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Damaged Hair: Too Little Moisture or Hygral Fatigue?

Damaged Hair: Too Little Moisture or Hygral Fatigue?

back view of woman with wet hair dripping down her back

What Is Hygral Fatigue?

Hygral fatigue refers to a condition where the hair follicles are swollen due to excessive moisture.  It is essentially a moisture/protein imbalance.  In this case, there is too much moisture and not enough protein.  If you wash or wet your hair daily, the constant and excessive swelling of your hair cuticle can lead to hygral fatigue. With constant swelling, your strands can become weaker, causing your hair to stretch too much and break. 

How Can You Tell If There Is Too Much Moisture? 

Although everyone’s hair is different, here are a few signs that will signal your hair is over-moisturized. With hygral fatigue, the hair:

  • Will not hold a curl
  • Has a gummy, mushy feeling when wet
  • Has low elasticity, is limp and lifeless
  • Frizzes excessively
  • Feels heavy and weighed down
  • Looks dull
  • May have excessive breakage

What Factors Can Lead To Development Of Hygral Fatigue?

  • Your Genes

Specifically, the genes that determine how porous your hair is.  Low porosity hair has tightly packed cuticle cells and rarely suffers from hygral fatigue. High porosity hair has more damaged and raised cuticle cells and is more susceptible to hygral fatigue.  

  • Over Moisturizing

Using excessive amounts of conditioners, deep conditioners, or hair masks designed to moisturize the hair, can make the hair more susceptible to developing hygral fatigue.  

  • Damaged Hair

Damaged hair by definition is more porous allowing water access to the cortex.  Chemical treatments, high heat, harsh grooming, and environmental factors can all cause hair damage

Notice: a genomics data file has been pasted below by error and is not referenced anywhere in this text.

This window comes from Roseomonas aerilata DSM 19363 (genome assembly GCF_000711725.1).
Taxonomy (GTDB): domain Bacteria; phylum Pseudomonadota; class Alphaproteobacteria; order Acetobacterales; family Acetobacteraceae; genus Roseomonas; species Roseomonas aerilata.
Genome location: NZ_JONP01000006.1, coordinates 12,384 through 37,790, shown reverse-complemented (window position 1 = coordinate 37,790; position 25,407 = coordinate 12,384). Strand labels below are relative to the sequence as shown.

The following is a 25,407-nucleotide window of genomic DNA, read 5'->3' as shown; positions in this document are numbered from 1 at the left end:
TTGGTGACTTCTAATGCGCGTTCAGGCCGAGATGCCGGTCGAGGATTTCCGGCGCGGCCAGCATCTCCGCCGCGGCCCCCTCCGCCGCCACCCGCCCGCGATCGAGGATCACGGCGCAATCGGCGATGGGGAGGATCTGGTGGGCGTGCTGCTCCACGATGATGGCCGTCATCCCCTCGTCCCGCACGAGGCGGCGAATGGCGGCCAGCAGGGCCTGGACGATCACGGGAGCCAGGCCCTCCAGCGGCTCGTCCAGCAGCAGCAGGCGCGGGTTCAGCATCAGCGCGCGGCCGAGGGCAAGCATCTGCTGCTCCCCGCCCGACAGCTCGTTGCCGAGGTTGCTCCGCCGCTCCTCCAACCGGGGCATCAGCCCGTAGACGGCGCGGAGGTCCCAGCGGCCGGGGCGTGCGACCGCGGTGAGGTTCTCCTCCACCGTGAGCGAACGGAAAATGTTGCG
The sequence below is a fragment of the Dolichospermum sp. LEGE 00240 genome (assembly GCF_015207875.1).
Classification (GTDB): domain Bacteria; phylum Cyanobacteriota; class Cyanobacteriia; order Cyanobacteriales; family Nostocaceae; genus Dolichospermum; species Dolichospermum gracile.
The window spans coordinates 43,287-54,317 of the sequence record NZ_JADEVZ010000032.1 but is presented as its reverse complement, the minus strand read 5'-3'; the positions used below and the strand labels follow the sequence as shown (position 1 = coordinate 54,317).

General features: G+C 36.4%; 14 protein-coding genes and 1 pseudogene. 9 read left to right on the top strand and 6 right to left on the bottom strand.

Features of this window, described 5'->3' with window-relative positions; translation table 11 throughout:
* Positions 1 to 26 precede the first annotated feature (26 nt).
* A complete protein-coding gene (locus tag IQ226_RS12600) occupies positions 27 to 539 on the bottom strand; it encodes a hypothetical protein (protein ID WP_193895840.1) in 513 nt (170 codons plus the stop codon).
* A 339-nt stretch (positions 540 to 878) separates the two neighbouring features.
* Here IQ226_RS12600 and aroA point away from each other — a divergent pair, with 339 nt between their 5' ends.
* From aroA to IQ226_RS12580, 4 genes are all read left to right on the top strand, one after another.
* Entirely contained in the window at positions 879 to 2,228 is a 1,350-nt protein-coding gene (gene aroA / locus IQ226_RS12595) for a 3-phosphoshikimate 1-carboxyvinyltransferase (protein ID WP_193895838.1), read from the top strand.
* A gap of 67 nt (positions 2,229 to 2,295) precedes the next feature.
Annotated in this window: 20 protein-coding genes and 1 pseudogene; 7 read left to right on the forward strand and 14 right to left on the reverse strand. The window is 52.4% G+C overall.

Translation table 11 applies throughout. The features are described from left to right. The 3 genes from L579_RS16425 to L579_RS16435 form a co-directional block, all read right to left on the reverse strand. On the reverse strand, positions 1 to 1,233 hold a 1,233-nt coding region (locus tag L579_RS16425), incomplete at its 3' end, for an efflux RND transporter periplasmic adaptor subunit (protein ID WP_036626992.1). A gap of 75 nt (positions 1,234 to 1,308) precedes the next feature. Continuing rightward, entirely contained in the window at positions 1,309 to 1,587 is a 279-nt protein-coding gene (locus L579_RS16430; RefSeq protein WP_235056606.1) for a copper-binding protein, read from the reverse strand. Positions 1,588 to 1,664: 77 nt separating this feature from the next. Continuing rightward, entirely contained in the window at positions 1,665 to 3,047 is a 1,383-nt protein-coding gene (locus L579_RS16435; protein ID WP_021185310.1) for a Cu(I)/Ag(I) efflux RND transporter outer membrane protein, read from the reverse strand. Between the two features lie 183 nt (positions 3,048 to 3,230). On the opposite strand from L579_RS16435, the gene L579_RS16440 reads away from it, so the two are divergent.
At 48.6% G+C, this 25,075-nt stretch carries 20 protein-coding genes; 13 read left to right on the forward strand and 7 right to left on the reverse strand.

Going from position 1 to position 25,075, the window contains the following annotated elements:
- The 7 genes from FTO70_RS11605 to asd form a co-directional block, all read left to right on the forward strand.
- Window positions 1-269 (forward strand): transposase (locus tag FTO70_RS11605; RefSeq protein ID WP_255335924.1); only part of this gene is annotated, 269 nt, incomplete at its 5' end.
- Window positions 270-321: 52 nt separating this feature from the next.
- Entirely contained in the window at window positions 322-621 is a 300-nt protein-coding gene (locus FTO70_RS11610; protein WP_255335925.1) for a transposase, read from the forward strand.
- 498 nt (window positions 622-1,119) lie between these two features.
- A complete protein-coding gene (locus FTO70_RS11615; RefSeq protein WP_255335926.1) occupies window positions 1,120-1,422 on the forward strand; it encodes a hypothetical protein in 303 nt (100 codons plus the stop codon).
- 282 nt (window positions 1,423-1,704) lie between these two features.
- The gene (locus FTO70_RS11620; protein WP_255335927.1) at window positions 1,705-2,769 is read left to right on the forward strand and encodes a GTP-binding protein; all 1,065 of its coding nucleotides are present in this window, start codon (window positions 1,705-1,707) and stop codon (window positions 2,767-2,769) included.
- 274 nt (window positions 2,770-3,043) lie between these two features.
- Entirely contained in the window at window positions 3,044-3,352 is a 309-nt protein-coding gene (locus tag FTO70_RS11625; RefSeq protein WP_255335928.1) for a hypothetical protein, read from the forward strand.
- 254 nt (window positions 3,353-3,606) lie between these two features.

• Loss of Protective Oils 

Using harsh shampoos or alkaline chemicals such as baking soda on porous hair strips the hair of its natural protective fatty oils (sebum) and coats the hair. This makes the hair less able to repel water.  

  • Loss of pH Balance 

The pH of healthy hair is acidic, with a pH between 4 and 5.5.  At this pH, the cuticles stay tight and flat.  However, if alkaline products are used, the pH of the hair is disrupted, raising the cuticles.  

How Can You Prevent Hygral Fatigue?  

  • Maintain proper moisture vs protein balance in your routine
  • Do not wet or wash your hair too frequently
  • Consider pre-pooing – applying protective penetrating oils (such as coconut oil) to the hair before washing. The oil is absorbed into the hair strands keeping the amount of water that can enter to a minimum. 
  • Wash your hair with gentle cleansers 
  • Be gentle and avoid vigorously rubbing the cleanser into the hair
  • Maintain the hair’s natural acidity to keep the cuticles tight. Do ACV rinses, if needed.
  • After washing, squeeze out excess water with a microfiber towel  
  • Air dry to prevent heat damage or diffuse on low heat 
  • Reduce or stop chemical treatments, harsh grooming, hair straightening, various heat treatments, hair coloring, or bleaching
  • Get regular haircuts or trims to remove damaged split ends
  • Protect your hair from swimming pool chemicals

Various Resources We Find Useful:

  1. Developing a Healthy Hair Regimen I: Formulating an Optimal Cleansing and Conditioning Regimen, Aguh, Crystal, Fundamentals of Ethnic Hair. Springer, Cham, 2017. 79-89
  2. Hair cosmetics: an overview. Dias, Maria Fernanda Reis Gavazzoni. International journal of trichology 7.1 (2015): 2
  3. Quantitative measurement of the penetration of coconut oil into human hair using radiolabeled coconut oil. Gode, V., et al.  J Cosmet Sci 63.1 (2012): 27-31
  4. Secondary ion mass spectrometric investigation of penetration of coconut and mineral oils into human hair. Ruetsch, S. B., Y. K. Kamath, and Aarti S. Rele. J. Cosmet. Sci 52 (2001): 169-184.

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